Other practice patterns further impacting length of stay include pre-surgical testing occurring after admission and an overall lack of timely diagnostic testing. Together, these issues can add 1 to 2 days to an average domestic patient length of stay.
When it comes to business plans, many clients present limited assumptions defining primary centers of excellence with minimal supporting information for the majority of remaining clinical services.
At times, they define a general number of beds without a breakdown by subspecialty, requiring detailed service line discussions to understand expectations and desired bed complement by service line. During these discussions, medical planners have to help fill in the blanks regarding overall facility needs to support the anticipated vision for the medical center.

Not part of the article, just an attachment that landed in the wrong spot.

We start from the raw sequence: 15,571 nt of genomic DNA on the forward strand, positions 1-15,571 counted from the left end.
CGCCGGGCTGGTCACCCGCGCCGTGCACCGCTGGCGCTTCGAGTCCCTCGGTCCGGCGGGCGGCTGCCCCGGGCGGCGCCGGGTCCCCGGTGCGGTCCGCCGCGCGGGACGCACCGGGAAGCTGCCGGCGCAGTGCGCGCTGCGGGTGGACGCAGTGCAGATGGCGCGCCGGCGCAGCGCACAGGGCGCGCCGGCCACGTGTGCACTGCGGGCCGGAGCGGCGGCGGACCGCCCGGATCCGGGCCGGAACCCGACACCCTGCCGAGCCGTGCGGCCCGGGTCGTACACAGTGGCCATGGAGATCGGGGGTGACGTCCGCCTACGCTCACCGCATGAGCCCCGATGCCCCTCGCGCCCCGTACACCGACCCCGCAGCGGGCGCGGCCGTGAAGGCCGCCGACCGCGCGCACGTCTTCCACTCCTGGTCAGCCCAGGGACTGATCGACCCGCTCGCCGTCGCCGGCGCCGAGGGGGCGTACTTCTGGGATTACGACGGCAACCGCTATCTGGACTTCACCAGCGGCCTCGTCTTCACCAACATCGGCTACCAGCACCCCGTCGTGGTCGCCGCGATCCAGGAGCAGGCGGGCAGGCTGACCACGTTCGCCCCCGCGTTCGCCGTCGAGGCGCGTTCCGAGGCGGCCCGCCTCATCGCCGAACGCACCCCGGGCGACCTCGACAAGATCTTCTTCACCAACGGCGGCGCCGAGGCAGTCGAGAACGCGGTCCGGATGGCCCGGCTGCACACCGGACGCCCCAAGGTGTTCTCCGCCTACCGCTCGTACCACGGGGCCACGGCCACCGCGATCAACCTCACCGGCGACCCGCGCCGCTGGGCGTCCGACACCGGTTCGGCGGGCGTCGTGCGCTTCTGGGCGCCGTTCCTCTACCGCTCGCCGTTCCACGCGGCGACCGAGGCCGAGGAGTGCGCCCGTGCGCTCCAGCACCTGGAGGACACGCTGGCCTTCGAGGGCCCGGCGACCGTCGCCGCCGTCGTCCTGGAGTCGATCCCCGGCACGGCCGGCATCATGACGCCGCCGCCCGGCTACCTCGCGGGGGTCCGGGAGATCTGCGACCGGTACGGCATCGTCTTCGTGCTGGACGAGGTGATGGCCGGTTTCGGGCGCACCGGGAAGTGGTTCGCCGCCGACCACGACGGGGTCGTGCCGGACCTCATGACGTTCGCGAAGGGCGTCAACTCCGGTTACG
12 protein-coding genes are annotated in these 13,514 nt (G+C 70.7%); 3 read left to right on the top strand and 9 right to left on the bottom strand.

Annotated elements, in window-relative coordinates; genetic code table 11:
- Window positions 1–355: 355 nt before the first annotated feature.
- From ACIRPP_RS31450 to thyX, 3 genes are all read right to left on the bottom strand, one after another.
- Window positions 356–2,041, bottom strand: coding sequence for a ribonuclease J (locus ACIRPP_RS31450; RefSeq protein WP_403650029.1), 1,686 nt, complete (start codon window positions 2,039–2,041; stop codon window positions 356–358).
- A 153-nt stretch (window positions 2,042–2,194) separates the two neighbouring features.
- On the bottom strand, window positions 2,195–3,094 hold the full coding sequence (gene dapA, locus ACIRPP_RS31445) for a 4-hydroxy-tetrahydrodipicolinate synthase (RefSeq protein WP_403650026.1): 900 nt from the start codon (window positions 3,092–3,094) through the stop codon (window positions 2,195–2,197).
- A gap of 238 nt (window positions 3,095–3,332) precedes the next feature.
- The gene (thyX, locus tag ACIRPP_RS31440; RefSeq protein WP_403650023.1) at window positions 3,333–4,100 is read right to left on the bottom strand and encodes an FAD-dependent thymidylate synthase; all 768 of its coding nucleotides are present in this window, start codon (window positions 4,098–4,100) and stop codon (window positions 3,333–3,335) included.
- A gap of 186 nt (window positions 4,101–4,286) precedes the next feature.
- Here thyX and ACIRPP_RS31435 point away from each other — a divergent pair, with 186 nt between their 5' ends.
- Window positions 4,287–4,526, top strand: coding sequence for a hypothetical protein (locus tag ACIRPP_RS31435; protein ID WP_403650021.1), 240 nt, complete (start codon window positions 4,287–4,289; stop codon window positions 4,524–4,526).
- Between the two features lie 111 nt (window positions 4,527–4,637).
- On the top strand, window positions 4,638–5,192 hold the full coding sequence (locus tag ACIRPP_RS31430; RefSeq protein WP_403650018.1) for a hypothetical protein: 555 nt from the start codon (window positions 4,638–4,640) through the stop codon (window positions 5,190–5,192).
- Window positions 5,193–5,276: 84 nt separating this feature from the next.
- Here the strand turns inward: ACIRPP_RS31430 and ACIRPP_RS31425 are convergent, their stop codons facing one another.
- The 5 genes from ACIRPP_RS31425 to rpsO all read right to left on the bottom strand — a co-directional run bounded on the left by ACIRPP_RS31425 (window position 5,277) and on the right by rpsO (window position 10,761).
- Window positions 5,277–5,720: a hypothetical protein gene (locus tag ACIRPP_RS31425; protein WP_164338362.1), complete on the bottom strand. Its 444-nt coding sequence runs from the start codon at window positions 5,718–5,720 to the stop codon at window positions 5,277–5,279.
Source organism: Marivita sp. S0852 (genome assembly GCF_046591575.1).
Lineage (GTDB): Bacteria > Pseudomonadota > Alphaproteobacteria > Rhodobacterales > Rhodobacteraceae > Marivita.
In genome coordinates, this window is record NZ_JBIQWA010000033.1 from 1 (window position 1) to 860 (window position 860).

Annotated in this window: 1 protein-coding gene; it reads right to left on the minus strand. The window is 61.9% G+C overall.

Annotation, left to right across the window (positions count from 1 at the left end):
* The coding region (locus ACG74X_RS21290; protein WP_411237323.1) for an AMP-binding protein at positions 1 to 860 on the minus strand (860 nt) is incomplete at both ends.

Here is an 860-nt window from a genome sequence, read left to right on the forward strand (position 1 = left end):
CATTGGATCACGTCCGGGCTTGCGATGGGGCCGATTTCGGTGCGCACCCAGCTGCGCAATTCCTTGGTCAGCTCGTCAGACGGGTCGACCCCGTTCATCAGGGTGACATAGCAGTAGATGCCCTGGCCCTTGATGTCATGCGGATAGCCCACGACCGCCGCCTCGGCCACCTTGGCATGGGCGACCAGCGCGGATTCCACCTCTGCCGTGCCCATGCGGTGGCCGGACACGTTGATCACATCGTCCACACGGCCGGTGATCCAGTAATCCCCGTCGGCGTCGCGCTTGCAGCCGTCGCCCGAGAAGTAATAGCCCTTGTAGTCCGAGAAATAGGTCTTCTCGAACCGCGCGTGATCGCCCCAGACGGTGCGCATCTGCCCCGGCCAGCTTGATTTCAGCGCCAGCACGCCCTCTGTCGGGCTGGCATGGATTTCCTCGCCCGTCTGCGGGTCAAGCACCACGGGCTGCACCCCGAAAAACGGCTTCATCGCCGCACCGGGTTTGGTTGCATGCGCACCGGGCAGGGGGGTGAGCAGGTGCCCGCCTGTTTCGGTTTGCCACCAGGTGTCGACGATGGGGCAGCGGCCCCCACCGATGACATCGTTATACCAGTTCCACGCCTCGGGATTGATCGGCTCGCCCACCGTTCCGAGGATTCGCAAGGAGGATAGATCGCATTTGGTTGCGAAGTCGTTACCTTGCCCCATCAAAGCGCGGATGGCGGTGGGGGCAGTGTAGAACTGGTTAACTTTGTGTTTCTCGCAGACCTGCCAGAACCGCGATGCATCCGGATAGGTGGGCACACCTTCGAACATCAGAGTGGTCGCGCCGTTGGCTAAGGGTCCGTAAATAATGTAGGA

Once a general understanding of beds by service line has been established, additional operational planning studies are required to understand the interrelationships between beds, procedure rooms, ancillary clinical service diagnostic rooms, and outpatient clinic physician practice exam rooms by subspecialty.
This information is then used to project detailed room demand requirements and complete the functional space programs prior to beginning schematic design.
Understanding operational benchmarks
Operational benchmarks can also vary overseas. For example, scheduled hours of operation and encounter duration for ancillary clinical services and physician clinic visits vary widely, affecting the planning criteria and throughput benchmarks.
Most CFOs in the U.S. can only dream that a physician would see 48-plus patients in an 8-hour day in a single clinic exam room, while many, if not most, international practitioners do this to compensate for limited reimbursement per visit.